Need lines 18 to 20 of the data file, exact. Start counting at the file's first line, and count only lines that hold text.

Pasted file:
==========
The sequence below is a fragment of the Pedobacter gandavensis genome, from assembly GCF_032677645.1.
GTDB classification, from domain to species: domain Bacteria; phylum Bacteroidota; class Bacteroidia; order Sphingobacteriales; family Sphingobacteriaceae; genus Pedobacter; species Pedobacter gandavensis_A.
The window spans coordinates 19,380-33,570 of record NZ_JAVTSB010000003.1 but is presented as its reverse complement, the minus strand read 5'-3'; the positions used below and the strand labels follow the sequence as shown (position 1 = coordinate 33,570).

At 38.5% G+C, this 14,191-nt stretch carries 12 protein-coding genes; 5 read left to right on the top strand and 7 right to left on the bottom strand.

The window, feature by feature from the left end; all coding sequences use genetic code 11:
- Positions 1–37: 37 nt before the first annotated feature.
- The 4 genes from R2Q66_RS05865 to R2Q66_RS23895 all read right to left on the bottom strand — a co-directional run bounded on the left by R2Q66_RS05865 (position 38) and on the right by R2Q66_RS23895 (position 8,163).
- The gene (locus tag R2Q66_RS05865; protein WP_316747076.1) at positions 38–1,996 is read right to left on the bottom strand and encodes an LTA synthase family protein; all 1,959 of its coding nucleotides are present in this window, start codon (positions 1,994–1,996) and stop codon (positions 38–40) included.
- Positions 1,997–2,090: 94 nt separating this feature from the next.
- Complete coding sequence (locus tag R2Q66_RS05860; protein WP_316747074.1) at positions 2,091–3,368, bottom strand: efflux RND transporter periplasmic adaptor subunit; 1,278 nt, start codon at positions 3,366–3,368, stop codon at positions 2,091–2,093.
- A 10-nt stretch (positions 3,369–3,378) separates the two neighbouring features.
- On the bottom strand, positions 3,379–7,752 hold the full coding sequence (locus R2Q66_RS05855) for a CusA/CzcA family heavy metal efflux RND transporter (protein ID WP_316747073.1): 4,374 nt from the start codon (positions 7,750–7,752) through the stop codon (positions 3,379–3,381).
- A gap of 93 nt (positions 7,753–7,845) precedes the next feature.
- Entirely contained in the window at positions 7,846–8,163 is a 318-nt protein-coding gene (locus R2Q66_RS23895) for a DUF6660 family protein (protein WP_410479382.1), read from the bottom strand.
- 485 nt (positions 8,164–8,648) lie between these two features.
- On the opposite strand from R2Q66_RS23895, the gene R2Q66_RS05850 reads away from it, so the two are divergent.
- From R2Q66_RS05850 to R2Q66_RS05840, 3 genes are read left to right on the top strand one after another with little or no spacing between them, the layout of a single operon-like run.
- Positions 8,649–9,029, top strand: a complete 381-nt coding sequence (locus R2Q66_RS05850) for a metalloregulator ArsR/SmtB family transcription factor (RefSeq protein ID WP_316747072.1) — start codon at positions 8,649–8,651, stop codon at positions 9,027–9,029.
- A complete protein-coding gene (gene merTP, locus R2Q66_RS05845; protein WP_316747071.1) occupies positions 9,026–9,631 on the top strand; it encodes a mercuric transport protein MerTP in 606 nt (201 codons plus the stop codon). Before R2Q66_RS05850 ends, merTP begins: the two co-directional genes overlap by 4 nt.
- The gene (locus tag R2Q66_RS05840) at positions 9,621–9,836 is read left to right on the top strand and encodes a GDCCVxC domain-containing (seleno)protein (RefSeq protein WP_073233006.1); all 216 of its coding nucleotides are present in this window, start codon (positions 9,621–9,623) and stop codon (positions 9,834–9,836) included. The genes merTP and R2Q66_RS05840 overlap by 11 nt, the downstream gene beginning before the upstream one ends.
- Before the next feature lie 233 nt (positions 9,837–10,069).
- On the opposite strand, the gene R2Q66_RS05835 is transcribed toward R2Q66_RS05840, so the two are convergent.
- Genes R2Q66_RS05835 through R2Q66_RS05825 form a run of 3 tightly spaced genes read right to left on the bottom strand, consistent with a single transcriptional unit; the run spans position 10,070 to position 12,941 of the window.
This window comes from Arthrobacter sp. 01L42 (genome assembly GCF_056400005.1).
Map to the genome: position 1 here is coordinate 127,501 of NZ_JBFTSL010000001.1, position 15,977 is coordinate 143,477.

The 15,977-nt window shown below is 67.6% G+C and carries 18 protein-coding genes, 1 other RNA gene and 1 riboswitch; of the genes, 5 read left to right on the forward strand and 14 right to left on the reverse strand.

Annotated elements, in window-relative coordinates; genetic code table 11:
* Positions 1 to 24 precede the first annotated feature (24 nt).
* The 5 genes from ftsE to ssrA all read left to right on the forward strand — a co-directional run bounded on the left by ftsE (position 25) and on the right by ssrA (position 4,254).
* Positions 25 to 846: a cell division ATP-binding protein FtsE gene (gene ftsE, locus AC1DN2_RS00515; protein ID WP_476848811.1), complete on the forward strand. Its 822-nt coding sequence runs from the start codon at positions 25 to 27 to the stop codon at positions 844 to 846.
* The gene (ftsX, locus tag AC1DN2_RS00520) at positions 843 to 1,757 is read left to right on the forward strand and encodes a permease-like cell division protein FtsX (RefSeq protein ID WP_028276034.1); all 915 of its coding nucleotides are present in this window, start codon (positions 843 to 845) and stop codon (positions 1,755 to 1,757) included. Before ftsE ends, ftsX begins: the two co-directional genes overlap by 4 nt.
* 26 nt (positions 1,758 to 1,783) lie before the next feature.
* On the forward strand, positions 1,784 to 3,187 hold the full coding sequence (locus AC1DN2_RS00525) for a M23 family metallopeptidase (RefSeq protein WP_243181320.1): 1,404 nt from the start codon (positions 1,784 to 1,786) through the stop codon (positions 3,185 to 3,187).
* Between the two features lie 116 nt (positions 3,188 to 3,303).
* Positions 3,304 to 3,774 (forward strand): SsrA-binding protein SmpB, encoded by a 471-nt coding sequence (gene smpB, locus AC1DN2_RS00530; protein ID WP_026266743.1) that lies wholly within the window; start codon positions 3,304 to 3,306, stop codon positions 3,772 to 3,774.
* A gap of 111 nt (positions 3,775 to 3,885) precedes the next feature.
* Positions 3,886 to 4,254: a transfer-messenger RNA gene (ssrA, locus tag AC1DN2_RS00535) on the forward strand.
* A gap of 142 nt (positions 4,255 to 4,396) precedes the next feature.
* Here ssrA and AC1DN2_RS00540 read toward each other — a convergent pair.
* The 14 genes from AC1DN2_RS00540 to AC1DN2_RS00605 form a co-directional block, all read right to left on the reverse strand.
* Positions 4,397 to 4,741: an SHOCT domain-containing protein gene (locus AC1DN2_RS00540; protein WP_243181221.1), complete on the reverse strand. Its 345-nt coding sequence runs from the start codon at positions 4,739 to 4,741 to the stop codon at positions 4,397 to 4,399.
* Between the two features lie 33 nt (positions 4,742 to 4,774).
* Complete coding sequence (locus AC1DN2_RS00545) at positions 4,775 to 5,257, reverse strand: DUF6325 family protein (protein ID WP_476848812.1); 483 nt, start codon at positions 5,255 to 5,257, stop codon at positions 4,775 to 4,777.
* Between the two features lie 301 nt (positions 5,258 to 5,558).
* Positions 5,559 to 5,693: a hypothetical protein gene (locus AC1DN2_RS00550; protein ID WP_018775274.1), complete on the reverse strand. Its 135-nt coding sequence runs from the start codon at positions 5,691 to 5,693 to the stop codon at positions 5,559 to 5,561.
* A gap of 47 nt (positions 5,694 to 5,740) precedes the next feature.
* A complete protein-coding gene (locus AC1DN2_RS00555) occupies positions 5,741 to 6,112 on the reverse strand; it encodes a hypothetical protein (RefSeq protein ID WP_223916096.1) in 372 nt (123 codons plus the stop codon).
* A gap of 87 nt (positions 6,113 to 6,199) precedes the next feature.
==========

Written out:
- Positions 8,649–9,029, top strand: a complete 381-nt coding sequence (locus R2Q66_RS05850) for a metalloregulator ArsR/SmtB family transcription factor (RefSeq protein ID WP_316747072.1) — start codon at positions 8,649–8,651, stop codon at positions 9,027–9,029.
- A complete protein-coding gene (gene merTP, locus R2Q66_RS05845; protein WP_316747071.1) occupies positions 9,026–9,631 on the top strand; it encodes a mercuric transport protein MerTP in 606 nt (201 codons plus the stop codon). Before R2Q66_RS05850 ends, merTP begins: the two co-directional genes overlap by 4 nt.
- The gene (locus tag R2Q66_RS05840) at positions 9,621–9,836 is read left to right on the top strand and encodes a GDCCVxC domain-containing (seleno)protein (RefSeq protein WP_073233006.1); all 216 of its coding nucleotides are present in this window, start codon (positions 9,621–9,623) and stop codon (positions 9,834–9,836) included. The genes merTP and R2Q66_RS05840 overlap by 11 nt, the downstream gene beginning before the upstream one ends.